What is the Chemical Equation for Cellular Respiration

Cellular respiration is the process by which organisms convert the biochemical energy of nutrients into ATP. This process breaks down glucose into six carbon dioxide molecules and twelve water molecules. The overall chemical equation for aerobic respiration is C6H12O6 + 6O2 + 6H2O  →  12H2O + 6CO2 + 36/38ATP
and the chemical equations for anaerobic respiration are  C6H12O6 →  2C2H5OH + 2CO2 + 2ATP (for ethanol fermentation) and C6H12O6  →  2C3H6O3 + 2ATP (for lactic acid fermentation).

The cellular respiration is a catabolic process which breaks down large molecules into small molecules. The energy released during cellular respiration is used in the synthesis of ATP. Various sugars, amino acids, and fatty acids can be used as the substrate for cellular respiration.

Key Areas Covered

1. What is Cellular Respiration
     – Definition, Facts, types
2. What is the Chemical Equation for Cellular Respiration
     – Aerobic Respiration, Anaerobic Respiration

Key Terms: Aerobic Respiration, Anaerobic Respiration, ATP, Cellular Respiration, Glucose

What is the Chemical Equation for Cellular Respiration - Infographic

What is Cellular Respiration

Cellular respiration is a set of chemical reactions involved in the breakdown of nutrients into carbon dioxide and water, producing ATP. ATP is the main energy currency of the cell. Cellular respiration occurs within almost all organisms on the earth. Nutrients such as carbohydrates, proteins, and fatty acids are converted into glucose and used in the cellular respiration. There are two types of cellular respiration as aerobic respiration and anaerobic respiration. Final electron acceptor of aerobic respiration is molecular oxygen which is an inorganic compound in anaerobic respiration. The overall process of cellular respiration is shown in figure 1.

What is the Chemical Equation for Cellular Respiration

Figure 1: Cellular Respiration

 

What is the Chemical Equation for Cellular Respiration

The chemical equations for all types of cellular respiration are described below.

Aerobic Respiration

Aerobic respiration is the most efficient type of cellular respiration, which occurs in the presence of oxygen. The three steps of aerobic respiration are glycolysis, Krebs cycle, and electron transport chain.

1. Glycolysis

Glycolysis is the first step of aerobic respiration, which occurs in the cytoplasm. Two pyruvate molecules are produced from one glucose molecule during glycolysis. The chemical equation for glycolysis is,

Glucose + 2NAD+ 2Pi + 2ADP  →   2Pyruvate + 2NADH + 2ATP + 2H+ + 2H2O + Heat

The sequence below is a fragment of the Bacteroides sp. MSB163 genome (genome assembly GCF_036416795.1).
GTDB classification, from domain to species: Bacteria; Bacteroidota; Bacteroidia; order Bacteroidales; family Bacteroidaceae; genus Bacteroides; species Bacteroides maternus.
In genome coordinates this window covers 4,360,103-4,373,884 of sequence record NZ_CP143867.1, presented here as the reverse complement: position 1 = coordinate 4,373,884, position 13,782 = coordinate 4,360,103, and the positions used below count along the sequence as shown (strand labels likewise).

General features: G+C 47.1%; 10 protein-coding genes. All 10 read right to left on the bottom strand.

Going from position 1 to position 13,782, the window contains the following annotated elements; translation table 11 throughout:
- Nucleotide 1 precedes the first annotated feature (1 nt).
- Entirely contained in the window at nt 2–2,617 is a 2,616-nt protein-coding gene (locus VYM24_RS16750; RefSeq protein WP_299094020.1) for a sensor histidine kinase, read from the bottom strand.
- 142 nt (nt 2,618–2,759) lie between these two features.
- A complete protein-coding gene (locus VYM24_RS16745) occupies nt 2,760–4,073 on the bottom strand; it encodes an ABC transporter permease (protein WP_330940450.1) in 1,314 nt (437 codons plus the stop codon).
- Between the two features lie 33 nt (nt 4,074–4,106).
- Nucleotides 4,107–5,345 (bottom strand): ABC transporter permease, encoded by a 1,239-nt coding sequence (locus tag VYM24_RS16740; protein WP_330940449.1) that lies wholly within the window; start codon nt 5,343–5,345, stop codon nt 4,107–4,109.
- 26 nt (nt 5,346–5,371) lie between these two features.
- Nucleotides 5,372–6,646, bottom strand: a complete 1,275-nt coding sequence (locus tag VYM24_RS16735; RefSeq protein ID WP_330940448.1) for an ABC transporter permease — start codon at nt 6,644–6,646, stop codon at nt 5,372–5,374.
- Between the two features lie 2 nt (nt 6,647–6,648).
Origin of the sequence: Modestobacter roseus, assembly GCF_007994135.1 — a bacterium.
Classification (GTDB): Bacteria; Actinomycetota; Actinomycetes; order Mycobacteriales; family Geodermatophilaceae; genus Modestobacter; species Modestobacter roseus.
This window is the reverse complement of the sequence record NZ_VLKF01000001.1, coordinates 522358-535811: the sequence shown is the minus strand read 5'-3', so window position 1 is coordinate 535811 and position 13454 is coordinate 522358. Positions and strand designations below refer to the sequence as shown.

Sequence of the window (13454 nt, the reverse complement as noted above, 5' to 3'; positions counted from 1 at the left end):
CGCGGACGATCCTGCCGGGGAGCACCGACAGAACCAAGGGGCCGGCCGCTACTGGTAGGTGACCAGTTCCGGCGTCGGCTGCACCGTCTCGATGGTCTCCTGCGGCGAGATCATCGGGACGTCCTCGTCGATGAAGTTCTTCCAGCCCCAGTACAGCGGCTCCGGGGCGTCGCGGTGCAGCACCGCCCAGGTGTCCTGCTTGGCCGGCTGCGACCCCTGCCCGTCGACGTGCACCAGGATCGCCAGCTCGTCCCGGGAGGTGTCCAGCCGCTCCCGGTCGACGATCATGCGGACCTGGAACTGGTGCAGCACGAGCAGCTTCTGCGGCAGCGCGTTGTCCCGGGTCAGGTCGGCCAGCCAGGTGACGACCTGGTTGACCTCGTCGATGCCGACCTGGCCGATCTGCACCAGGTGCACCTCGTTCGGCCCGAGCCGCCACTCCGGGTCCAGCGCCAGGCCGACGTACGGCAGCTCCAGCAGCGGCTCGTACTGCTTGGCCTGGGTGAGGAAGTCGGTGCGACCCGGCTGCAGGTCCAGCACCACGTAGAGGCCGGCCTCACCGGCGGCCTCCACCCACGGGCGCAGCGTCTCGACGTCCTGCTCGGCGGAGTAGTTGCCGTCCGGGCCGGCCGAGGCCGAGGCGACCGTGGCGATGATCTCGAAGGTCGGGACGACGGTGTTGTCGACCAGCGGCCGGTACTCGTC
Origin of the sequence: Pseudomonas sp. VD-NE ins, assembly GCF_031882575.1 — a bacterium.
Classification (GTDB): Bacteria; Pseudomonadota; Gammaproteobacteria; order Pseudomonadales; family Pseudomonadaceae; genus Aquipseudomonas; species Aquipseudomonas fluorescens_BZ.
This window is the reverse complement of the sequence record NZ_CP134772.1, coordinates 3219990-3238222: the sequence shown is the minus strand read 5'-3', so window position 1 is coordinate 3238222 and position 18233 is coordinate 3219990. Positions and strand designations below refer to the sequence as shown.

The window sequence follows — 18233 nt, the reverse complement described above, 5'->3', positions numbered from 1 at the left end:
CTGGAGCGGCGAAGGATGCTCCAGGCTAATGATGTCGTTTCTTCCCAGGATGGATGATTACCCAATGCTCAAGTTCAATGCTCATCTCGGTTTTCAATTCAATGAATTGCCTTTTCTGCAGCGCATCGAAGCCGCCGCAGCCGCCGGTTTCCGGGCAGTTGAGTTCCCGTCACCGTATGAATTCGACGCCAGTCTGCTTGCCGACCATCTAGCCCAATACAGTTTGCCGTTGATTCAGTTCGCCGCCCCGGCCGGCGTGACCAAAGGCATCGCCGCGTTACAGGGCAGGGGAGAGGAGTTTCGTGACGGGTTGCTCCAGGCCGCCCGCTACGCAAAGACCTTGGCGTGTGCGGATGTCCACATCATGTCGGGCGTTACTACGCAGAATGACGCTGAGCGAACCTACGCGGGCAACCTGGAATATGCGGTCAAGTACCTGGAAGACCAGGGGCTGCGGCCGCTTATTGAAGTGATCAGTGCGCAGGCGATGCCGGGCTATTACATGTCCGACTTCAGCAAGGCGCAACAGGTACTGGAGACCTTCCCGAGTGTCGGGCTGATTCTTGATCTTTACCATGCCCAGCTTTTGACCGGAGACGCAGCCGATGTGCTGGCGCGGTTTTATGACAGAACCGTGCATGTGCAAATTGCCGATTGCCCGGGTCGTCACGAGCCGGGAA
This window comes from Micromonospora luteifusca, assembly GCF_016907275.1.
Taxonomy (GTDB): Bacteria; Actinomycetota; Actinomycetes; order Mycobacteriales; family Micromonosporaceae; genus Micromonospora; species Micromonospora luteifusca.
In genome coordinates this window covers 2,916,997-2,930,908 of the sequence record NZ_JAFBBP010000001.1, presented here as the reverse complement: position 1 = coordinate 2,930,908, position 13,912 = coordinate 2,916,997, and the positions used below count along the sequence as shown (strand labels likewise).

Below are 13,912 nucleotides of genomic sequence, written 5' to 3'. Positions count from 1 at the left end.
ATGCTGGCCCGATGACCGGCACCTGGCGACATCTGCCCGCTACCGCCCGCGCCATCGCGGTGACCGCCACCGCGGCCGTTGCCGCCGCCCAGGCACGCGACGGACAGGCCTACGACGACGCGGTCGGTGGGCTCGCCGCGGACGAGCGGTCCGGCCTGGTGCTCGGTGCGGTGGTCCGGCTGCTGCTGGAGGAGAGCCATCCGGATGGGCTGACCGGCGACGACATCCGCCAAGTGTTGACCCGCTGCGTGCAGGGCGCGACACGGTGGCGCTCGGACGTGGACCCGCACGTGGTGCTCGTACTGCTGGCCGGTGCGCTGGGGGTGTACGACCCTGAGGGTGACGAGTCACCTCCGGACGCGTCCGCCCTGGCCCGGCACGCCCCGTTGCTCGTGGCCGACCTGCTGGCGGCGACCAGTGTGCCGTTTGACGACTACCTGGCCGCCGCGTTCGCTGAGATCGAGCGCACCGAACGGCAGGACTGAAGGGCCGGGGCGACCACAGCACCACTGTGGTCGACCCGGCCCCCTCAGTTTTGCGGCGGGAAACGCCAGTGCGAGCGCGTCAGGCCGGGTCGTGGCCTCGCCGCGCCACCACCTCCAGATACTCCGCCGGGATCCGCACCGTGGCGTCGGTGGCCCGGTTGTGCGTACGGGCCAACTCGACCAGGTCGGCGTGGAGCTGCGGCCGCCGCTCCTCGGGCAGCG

These pyruvic acid molecules react with coenzyme-A to form acetyl-CoA.

Pyruvate + 2NAD+ + CoA   →  Acetyl CoA + NADH + CO2 + H+

2. Krebs Cycle

Acetyl CoA is completely broken down into carbon dioxide during Krebs cycle.

Acetyl CoA + 3NAD+ Q + GDP + Pi + 2H2O    →  CoA-SH + 3NADH + 3H+ +QH2 + GTP + 2CO2

3. Electron Transport Chain

Coenzymes made by the above two processes are reduced back by oxidative phosphorylation. The released energy is stored in ATP.

The overall chemical equation for aerobic respiration is shown below.

C6H12O6 + 6O2 + 6H2O  →  12H2O + 6CO2 + 36/38ATP

Anaerobic Respiration

Anaerobic respiration is a type of cellular respiration that occurs in the absence of oxygen. The main type of anaerobic respiration is fermentation. Two types of fermentation can be identified: ethanol fermentation and lactic acid fermentation. The first steps of both fermentation methods are the glycolysis. The balanced chemical equations for both ethanol fermentation and lactic acid fermentation are shown below.

Ethanol Fermentation

 C6H12O6 →  2C2H5OH + 2CO2 + 2ATP

Lactic Acid Fermentation

C6H12O6  →  2C3H6O3 + 2ATP

Conclusion

During cellular respiration, one glucose molecule is broken down into six carbon dioxide molecules and twelve water molecules. The released energy is used in the production of ATP.

Reference:

1. “Steps of Cellular Respiration.” Khan Academy, Available here.

Image Courtesy:

1. “CellRespiration” By RegisFrey – Own work (CC BY-SA 3.0) via Commons Wikimedia

About the Author: Lakna

Lakna, a graduate in Molecular Biology & Biochemistry, is a Molecular Biologist and has a broad and keen interest in the discovery of nature related things

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